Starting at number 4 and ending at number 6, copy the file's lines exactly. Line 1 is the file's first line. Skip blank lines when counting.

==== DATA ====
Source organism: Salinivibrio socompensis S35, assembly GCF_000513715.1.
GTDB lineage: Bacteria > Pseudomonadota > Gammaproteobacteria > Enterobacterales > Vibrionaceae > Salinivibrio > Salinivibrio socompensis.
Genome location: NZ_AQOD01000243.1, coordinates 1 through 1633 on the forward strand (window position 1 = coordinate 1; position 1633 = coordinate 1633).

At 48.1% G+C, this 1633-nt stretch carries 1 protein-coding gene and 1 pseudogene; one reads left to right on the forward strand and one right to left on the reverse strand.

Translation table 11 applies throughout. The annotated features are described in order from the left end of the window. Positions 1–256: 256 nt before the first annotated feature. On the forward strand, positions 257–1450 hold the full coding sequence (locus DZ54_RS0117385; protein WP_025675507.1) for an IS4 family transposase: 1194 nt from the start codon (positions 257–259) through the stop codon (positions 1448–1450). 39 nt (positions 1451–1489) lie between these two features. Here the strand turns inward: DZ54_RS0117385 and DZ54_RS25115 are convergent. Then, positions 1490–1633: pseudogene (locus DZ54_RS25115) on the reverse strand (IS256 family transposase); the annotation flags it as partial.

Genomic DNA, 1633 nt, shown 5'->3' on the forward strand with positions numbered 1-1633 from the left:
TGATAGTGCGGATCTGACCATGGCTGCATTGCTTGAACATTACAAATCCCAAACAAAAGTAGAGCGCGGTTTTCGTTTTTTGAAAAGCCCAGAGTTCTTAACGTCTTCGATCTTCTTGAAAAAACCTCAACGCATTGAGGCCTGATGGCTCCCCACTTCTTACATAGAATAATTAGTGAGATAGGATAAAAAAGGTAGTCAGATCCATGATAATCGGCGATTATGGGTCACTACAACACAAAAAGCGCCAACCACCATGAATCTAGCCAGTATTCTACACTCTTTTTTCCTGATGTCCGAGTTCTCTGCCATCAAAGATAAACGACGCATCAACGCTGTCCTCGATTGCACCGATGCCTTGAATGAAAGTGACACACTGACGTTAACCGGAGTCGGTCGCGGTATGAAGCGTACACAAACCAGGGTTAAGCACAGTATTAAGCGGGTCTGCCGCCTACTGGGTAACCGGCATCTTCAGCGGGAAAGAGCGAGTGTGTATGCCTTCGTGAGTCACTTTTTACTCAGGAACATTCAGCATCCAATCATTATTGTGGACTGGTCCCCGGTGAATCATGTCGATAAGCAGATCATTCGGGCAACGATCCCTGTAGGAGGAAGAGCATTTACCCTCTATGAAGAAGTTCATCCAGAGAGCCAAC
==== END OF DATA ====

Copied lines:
At 48.1% G+C, this 1633-nt stretch carries 1 protein-coding gene and 1 pseudogene; one reads left to right on the forward strand and one right to left on the reverse strand.

Translation table 11 applies throughout. The annotated features are described in order from the left end of the window. Positions 1–256: 256 nt before the first annotated feature. On the forward strand, positions 257–1450 hold the full coding sequence (locus DZ54_RS0117385; protein WP_025675507.1) for an IS4 family transposase: 1194 nt from the start codon (positions 257–259) through the stop codon (positions 1448–1450). 39 nt (positions 1451–1489) lie between these two features. Here the strand turns inward: DZ54_RS0117385 and DZ54_RS25115 are convergent. Then, positions 1490–1633: pseudogene (locus DZ54_RS25115) on the reverse strand (IS256 family transposase); the annotation flags it as partial.

Genomic DNA, 1633 nt, shown 5'->3' on the forward strand with positions numbered 1-1633 from the left: